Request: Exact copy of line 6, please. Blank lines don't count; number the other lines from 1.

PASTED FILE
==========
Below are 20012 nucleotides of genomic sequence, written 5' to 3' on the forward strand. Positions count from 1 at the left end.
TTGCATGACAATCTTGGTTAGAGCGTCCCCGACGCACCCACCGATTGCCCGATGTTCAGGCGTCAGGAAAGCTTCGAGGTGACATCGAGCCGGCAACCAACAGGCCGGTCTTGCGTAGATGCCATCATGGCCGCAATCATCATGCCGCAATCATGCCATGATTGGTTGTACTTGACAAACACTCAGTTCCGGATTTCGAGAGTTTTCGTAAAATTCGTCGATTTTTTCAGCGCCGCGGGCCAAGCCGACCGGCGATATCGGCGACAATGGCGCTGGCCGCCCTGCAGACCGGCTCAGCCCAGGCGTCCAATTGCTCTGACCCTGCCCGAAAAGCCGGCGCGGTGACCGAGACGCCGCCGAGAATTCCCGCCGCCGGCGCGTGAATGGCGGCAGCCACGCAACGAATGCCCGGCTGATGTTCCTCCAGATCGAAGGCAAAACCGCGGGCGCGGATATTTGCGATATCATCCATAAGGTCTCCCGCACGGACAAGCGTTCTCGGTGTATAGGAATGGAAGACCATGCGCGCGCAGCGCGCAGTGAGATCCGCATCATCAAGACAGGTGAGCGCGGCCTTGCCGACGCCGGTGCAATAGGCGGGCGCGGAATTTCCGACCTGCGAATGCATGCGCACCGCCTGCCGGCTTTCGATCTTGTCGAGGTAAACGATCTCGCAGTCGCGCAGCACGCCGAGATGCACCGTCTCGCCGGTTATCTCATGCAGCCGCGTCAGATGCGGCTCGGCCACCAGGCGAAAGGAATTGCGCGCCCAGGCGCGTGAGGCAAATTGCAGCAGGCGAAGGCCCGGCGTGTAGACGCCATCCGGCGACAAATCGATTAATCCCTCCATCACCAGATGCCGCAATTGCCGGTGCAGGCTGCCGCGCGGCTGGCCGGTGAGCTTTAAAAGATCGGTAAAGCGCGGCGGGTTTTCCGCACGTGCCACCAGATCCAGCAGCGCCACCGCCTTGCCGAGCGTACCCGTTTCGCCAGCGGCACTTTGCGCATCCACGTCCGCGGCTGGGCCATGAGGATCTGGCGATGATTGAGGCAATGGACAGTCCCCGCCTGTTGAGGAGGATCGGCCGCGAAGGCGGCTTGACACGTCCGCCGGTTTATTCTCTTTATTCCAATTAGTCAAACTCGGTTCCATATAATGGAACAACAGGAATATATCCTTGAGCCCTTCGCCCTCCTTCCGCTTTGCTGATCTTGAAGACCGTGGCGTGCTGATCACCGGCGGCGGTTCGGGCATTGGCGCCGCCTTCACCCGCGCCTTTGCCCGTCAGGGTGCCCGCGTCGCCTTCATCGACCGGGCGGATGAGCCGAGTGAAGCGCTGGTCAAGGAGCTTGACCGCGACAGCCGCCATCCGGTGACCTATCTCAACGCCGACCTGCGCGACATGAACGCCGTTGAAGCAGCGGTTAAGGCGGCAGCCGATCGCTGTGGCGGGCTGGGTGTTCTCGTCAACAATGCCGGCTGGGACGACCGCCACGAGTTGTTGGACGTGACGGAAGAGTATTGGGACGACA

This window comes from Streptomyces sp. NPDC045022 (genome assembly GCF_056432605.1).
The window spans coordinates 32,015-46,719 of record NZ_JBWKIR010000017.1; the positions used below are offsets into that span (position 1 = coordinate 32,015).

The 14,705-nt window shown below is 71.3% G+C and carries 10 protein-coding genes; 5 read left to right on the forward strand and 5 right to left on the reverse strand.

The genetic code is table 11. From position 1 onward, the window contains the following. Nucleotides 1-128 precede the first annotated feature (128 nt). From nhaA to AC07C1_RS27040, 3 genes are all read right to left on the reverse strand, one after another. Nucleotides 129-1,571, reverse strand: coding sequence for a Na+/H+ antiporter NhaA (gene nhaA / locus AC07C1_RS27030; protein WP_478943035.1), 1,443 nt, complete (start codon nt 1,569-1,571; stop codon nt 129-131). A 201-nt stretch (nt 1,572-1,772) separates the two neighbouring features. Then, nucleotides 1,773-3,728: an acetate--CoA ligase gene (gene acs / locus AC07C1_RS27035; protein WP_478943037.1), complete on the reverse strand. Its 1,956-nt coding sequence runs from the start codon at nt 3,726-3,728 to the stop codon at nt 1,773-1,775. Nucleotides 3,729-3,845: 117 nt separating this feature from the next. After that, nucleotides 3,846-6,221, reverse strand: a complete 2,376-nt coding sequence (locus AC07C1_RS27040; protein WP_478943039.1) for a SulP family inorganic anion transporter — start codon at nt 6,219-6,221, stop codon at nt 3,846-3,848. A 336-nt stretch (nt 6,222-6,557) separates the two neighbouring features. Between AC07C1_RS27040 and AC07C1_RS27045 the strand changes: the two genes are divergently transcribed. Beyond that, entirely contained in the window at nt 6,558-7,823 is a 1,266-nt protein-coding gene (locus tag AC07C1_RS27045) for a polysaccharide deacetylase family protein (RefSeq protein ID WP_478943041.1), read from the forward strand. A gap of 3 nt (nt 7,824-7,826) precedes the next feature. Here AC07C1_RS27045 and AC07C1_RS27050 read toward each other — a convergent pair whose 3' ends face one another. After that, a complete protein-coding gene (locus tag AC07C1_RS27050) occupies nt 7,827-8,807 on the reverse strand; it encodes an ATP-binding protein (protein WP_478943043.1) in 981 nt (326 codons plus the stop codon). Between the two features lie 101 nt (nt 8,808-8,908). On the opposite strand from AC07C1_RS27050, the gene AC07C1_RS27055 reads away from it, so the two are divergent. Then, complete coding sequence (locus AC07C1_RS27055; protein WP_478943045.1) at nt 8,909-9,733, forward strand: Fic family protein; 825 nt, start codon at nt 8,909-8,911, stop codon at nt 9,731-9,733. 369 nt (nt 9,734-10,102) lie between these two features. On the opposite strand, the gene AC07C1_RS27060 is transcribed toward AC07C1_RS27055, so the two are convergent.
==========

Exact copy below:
The genetic code is table 11. From position 1 onward, the window contains the following. Nucleotides 1-128 precede the first annotated feature (128 nt). From nhaA to AC07C1_RS27040, 3 genes are all read right to left on the reverse strand, one after another. Nucleotides 129-1,571, reverse strand: coding sequence for a Na+/H+ antiporter NhaA (gene nhaA / locus AC07C1_RS27030; protein WP_478943035.1), 1,443 nt, complete (start codon nt 1,569-1,571; stop codon nt 129-131). A 201-nt stretch (nt 1,572-1,772) separates the two neighbouring features. Then, nucleotides 1,773-3,728: an acetate--CoA ligase gene (gene acs / locus AC07C1_RS27035; protein WP_478943037.1), complete on the reverse strand. Its 1,956-nt coding sequence runs from the start codon at nt 3,726-3,728 to the stop codon at nt 1,773-1,775. Nucleotides 3,729-3,845: 117 nt separating this feature from the next. After that, nucleotides 3,846-6,221, reverse strand: a complete 2,376-nt coding sequence (locus AC07C1_RS27040; protein WP_478943039.1) for a SulP family inorganic anion transporter — start codon at nt 6,219-6,221, stop codon at nt 3,846-3,848. A 336-nt stretch (nt 6,222-6,557) separates the two neighbouring features. Between AC07C1_RS27040 and AC07C1_RS27045 the strand changes: the two genes are divergently transcribed. Beyond that, entirely contained in the window at nt 6,558-7,823 is a 1,266-nt protein-coding gene (locus tag AC07C1_RS27045) for a polysaccharide deacetylase family protein (RefSeq protein ID WP_478943041.1), read from the forward strand. A gap of 3 nt (nt 7,824-7,826) precedes the next feature. Here AC07C1_RS27045 and AC07C1_RS27050 read toward each other — a convergent pair whose 3' ends face one another. After that, a complete protein-coding gene (locus tag AC07C1_RS27050) occupies nt 7,827-8,807 on the reverse strand; it encodes an ATP-binding protein (protein WP_478943043.1) in 981 nt (326 codons plus the stop codon). Between the two features lie 101 nt (nt 8,808-8,908). On the opposite strand from AC07C1_RS27050, the gene AC07C1_RS27055 reads away from it, so the two are divergent. Then, complete coding sequence (locus AC07C1_RS27055; protein WP_478943045.1) at nt 8,909-9,733, forward strand: Fic family protein; 825 nt, start codon at nt 8,909-8,911, stop codon at nt 9,731-9,733. 369 nt (nt 9,734-10,102) lie between these two features. On the opposite strand, the gene AC07C1_RS27060 is transcribed toward AC07C1_RS27055, so the two are convergent.